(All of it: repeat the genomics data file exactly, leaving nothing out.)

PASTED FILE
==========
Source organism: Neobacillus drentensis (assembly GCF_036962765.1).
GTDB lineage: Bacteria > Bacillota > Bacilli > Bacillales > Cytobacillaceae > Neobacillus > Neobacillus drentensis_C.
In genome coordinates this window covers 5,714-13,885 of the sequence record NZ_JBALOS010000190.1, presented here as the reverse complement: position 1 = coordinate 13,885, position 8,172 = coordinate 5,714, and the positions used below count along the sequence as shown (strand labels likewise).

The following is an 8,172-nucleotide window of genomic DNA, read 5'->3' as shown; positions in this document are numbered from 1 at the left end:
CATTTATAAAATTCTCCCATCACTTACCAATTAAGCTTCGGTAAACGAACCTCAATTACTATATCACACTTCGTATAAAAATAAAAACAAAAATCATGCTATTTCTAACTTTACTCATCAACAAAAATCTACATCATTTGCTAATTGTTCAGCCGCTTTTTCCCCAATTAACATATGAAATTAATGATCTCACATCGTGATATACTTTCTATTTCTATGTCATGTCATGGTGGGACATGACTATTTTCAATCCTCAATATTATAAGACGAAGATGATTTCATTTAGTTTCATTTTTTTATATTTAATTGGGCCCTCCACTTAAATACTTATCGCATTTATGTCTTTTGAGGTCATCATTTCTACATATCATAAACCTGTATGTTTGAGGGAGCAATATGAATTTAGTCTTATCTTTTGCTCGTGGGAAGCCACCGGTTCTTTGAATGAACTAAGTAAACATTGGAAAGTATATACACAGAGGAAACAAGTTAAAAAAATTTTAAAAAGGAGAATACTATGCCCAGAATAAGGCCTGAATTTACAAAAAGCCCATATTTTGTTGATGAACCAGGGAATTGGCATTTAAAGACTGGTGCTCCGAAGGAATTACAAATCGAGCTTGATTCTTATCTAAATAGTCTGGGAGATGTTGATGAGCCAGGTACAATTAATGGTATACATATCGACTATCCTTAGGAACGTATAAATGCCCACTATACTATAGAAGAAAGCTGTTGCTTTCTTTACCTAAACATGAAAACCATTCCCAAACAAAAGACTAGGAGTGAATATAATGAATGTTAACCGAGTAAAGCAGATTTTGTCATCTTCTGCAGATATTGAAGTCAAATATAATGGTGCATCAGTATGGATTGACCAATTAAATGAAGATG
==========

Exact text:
Source organism: Neobacillus drentensis (assembly GCF_036962765.1).
GTDB lineage: Bacteria > Bacillota > Bacilli > Bacillales > Cytobacillaceae > Neobacillus > Neobacillus drentensis_C.
In genome coordinates this window covers 5,714-13,885 of the sequence record NZ_JBALOS010000190.1, presented here as the reverse complement: position 1 = coordinate 13,885, position 8,172 = coordinate 5,714, and the positions used below count along the sequence as shown (strand labels likewise).

The following is an 8,172-nucleotide window of genomic DNA, read 5'->3' as shown; positions in this document are numbered from 1 at the left end:
CATTTATAAAATTCTCCCATCACTTACCAATTAAGCTTCGGTAAACGAACCTCAATTACTATATCACACTTCGTATAAAAATAAAAACAAAAATCATGCTATTTCTAACTTTACTCATCAACAAAAATCTACATCATTTGCTAATTGTTCAGCCGCTTTTTCCCCAATTAACATATGAAATTAATGATCTCACATCGTGATATACTTTCTATTTCTATGTCATGTCATGGTGGGACATGACTATTTTCAATCCTCAATATTATAAGACGAAGATGATTTCATTTAGTTTCATTTTTTTATATTTAATTGGGCCCTCCACTTAAATACTTATCGCATTTATGTCTTTTGAGGTCATCATTTCTACATATCATAAACCTGTATGTTTGAGGGAGCAATATGAATTTAGTCTTATCTTTTGCTCGTGGGAAGCCACCGGTTCTTTGAATGAACTAAGTAAACATTGGAAAGTATATACACAGAGGAAACAAGTTAAAAAAATTTTAAAAAGGAGAATACTATGCCCAGAATAAGGCCTGAATTTACAAAAAGCCCATATTTTGTTGATGAACCAGGGAATTGGCATTTAAAGACTGGTGCTCCGAAGGAATTACAAATCGAGCTTGATTCTTATCTAAATAGTCTGGGAGATGTTGATGAGCCAGGTACAATTAATGGTATACATATCGACTATCCTTAGGAACGTATAAATGCCCACTATACTATAGAAGAAAGCTGTTGCTTTCTTTACCTAAACATGAAAACCATTCCCAAACAAAAGACTAGGAGTGAATATAATGAATGTTAACCGAGTAAAGCAGATTTTGTCATCTTCTGCAGATATTGAAGTCAAATATAATGGTGCATCAGTATGGATTGACCAATTAAATGAAGATG